This English-language weekly lecture series, which will be available in a digital format due to the Corona pandemic, introduces students to the basics of international peace and conflict. Like the follow-up lecture series “Managing Peace and Conflict” next winter it mainly focuses on presenting theories and concepts, exemplified by empirical illustrations. This wide approach will enable students to study topics that are more specific later, such as individual conflicts, phenomena such as nationalism or conflict dimensions such as escalation processes.
The lecture series is divided into four parts. First, we will analyze and delineate the basic concepts peace, conflict, crisis, violence, war and security. Understandings strongly diverge. This will include a digression into the normative dimension of conflict, in particular the concepts of just war and just peace and its relevance today in the debate on humanitarian intervention and the Responsibility to Protect. Second, we try to grasp the major causes of conflict, distinguishing system-level, state-level, domestic, group-level and individual factors, which often uniquely interact to generate conflict. These explanations are derived from realist, constructivist, liberal and psychological explanations of conflict, pre-supposing some knowledge of these IR theories. We also consider factors promoting peace, such as democracy, trade and joint institutions. Third, we will discuss conflict types – on a meta-level inter-state, intra-state and inter-communal conflict and hybrid types, on a meso-level various sub-types. Here I select enduring rivalries among pairs of states on the inter-state level and ethnic conflict and secessionist conflict on the intra-state level. We will go on with our fourth part dedicated to understanding the consequences of conflict, ranging from the death and the wounded to forced displacement, segregation and trauma living on in memories and narratives of conflict. We also debate unintended consequences. The concluding session is devoted to considering how sustainable peace can grow despite all those obstacles.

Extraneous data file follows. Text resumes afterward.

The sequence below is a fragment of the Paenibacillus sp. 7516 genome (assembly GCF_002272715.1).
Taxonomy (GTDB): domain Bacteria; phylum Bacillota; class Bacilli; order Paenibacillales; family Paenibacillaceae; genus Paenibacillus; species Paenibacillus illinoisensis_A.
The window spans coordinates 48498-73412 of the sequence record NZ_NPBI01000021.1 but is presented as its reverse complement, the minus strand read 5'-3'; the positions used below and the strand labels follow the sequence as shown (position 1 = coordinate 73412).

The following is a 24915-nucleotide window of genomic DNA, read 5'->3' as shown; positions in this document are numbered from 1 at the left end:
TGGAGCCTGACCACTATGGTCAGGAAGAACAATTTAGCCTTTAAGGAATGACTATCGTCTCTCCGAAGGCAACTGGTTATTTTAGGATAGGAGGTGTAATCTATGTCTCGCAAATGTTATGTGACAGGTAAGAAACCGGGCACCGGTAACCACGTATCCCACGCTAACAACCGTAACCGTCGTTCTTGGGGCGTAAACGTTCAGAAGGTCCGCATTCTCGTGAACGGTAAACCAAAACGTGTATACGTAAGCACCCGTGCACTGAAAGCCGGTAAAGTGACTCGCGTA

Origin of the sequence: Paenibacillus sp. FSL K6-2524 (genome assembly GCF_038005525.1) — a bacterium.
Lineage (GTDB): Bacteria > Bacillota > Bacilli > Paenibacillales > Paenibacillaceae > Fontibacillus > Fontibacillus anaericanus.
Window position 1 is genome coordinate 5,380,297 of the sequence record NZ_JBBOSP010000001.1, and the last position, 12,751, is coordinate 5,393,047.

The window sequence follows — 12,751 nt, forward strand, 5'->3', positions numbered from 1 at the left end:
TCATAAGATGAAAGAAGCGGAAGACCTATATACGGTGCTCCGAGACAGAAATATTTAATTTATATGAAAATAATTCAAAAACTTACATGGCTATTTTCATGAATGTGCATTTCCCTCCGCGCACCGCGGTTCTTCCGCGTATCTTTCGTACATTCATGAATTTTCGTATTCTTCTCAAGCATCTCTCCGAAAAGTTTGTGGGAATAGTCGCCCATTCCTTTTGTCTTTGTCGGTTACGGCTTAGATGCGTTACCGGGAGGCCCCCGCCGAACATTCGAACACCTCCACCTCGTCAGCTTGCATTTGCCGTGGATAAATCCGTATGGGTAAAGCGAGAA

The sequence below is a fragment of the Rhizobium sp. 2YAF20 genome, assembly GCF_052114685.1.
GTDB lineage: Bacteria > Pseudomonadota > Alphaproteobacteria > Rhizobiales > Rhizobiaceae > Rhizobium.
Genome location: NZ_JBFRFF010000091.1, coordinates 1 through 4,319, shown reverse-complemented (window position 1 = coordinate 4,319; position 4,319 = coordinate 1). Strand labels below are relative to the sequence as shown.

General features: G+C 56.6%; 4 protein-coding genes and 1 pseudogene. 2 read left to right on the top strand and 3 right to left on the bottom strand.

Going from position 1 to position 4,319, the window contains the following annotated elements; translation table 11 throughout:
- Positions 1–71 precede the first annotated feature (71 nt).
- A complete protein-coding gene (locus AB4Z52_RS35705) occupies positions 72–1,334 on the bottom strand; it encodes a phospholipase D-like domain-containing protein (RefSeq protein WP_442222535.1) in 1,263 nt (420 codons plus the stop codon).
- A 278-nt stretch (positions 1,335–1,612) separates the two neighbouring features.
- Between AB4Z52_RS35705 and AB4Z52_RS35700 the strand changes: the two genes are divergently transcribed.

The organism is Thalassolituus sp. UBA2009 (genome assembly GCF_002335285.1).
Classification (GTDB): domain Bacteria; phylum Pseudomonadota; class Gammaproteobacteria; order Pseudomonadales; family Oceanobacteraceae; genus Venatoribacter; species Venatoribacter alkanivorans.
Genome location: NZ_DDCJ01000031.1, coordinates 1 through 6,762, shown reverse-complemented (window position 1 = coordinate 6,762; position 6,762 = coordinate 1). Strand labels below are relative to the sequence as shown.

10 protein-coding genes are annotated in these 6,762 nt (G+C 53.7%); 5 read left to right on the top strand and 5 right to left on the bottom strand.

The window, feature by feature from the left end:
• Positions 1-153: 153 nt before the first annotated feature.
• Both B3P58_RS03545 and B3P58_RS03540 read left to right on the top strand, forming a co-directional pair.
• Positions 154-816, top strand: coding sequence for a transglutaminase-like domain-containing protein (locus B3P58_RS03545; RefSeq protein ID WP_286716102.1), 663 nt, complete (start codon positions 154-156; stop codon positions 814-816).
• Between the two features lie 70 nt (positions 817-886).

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- Crocker, Chester A. / Hampson, Fen Osler / Hall, Pamela (eds., 2007), Leashing the Dogs of War. Conflict Management in a Divided World, Washington, D.C.: United States Institute of Peace.
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- Wallensteen, Peter (2011), Peace Research. Theory and Practice, Abingdon, UK: Routledge.
- Williams, Paul D. (2018), Security Studies: An Introduction, 3rd edition, London: Routledge.